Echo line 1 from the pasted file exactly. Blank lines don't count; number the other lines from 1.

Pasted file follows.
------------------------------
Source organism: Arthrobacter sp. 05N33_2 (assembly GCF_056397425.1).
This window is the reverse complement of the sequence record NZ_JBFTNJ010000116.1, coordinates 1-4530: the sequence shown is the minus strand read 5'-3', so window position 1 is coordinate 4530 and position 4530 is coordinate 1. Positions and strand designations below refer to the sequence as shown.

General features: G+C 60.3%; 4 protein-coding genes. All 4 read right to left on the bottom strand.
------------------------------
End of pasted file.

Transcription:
Source organism: Arthrobacter sp. 05N33_2 (assembly GCF_056397425.1).